• Focus on beach umbrella safety after accidents cause injuries, death

    By: Heather Hegedus, Boston25News.com

    Updated:

    HARWICH, Mass. - It was a beautiful beach day in July 2011 when a beach umbrella – something many might not even consider a dangerous object – changed a Massachusetts man's life forever.

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    Rod Cartocci said that on that summer day in Dennis, the wind picked up, and a stranger's beach umbrella "blinded him in his left eye."

    "I heard this flapping noise and I turned my head, and the next thing I saw was the point of that umbrella," recalled Cartocci, a retired public school health teacher. 

    Now living in Harwich, Cartocci still goes to the beach, but he cringes when he sees others haphazardly resting umbrellas in the ground.

    >> On Boston25News.com: Letter from senators to Consumer Product Safety Commission

    He showed a WFXT crew how to properly install one with a sand anchor. 

    "Screw that down as deep as you can," he said. 

    According to the Consumer Product Safety Commission, over the past nine years, 32,764 umbrella-related injuries have been reported.

    A Virginia woman was killed by an umbrella that impaled her in the chest.

    >> On Boston25News.com: Letter from Consumer Product Safety Commission to senators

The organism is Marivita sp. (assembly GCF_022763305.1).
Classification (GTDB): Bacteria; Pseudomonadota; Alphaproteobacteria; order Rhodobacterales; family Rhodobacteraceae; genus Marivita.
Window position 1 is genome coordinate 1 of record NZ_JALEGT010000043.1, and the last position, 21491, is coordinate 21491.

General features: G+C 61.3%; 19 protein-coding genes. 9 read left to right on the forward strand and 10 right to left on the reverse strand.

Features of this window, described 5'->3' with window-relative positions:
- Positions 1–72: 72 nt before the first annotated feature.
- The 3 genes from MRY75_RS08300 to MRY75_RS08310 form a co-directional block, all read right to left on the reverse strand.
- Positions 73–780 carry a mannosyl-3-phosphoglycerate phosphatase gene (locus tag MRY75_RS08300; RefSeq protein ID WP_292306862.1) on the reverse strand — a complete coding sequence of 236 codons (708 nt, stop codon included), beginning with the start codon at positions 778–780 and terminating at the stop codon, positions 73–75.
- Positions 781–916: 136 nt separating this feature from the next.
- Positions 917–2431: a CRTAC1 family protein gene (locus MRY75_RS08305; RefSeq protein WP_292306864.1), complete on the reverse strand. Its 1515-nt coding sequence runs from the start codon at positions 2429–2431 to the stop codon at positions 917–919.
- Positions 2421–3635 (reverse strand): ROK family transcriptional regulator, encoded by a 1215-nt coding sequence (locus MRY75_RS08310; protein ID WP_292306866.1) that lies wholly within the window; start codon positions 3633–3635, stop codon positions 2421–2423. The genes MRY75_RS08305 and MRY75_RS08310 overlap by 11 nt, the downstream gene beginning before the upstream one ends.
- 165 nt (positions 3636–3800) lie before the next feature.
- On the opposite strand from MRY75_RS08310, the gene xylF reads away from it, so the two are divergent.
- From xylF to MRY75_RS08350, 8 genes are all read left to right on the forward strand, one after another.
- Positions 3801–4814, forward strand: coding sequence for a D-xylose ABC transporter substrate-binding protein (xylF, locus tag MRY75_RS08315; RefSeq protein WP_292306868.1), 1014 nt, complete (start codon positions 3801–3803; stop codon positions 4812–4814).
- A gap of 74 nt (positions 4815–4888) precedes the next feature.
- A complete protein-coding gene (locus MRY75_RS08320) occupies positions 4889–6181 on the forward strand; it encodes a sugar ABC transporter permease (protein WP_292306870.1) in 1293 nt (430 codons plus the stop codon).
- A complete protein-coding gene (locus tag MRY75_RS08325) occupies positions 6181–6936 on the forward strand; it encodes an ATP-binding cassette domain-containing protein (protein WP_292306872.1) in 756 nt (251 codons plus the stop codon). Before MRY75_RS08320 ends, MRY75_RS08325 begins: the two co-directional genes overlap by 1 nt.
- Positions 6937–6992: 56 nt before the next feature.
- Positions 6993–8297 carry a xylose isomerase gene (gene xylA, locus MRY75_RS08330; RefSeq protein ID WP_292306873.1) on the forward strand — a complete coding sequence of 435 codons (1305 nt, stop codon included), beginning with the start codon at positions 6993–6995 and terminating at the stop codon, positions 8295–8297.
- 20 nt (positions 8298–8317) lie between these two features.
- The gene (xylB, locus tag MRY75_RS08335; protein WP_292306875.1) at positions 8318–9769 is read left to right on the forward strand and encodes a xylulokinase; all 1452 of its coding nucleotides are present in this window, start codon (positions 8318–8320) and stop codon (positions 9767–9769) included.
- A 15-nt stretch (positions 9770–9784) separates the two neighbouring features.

The push for umbrella safety has gone all the way to Washington.

    Robert Houton organized the "Sand Up for Safety" campaign.

    He was vacationing on Nantucket when a beach umbrella nearly speared his own children.

    He's working with congressional leaders to encourage the CPSC to develop a uniform rating system for how much wind an umbrella can withstand.

    And he'd like the CPSC to work with manufacturer's to develop a safer umbrella. 

    "There will likely be some weighted instrument or lever or hook that helps the umbrella stay in place. You know, a perfect example is the patio umbrella," Houton said. "Years ago, before that was fixed, because it was, patio umbrellas were flying all over the place."

    As for Cartocci, he now wears an acrylic contact lens, and the blindness has affected his balance and spine, but the former teacher also worries most about children getting hurt. 

    "It's very much like a weapon," Cartocci said. 

    And Cartocci also would like to see lifeguards walking around on the beach to make sure umbrellas are installed properly.


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